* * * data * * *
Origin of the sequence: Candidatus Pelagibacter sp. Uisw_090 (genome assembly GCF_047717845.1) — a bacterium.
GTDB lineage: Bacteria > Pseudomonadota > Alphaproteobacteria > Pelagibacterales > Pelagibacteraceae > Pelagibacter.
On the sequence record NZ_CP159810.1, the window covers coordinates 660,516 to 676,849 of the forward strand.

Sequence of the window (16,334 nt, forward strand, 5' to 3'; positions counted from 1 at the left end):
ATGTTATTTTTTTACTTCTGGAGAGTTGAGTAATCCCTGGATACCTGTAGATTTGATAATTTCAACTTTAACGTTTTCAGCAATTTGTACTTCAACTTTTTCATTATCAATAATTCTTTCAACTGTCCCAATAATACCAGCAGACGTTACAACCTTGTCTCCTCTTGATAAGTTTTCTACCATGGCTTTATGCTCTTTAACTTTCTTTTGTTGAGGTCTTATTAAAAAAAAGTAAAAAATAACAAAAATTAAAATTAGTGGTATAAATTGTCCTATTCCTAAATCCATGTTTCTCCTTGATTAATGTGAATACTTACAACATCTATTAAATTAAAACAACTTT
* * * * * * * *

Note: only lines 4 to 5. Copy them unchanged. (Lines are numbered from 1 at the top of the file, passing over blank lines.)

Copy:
Sequence of the window (16,334 nt, forward strand, 5' to 3'; positions counted from 1 at the left end):
ATGTTATTTTTTTACTTCTGGAGAGTTGAGTAATCCCTGGATACCTGTAGATTTGATAATTTCAACTTTAACGTTTTCAGCAATTTGTACTTCAACTTTTTCATTATCAATAATTCTTTCAACTGTCCCAATAATACCAGCAGACGTTACAACCTTGTCTCCTCTTGATAAGTTTTCTACCATGGCTTTATGCTCTTTAACTTTCTTTTGTTGAGGTCTTATTAAAAAAAAGTAAAAAATAACAAAAATTAAAATTAGTGGTATAAATTGTCCTATTCCTAAATCCATGTTTCTCCTTGATTAATGTGAATACTTACAACATCTATTAAATTAAAACAACTTT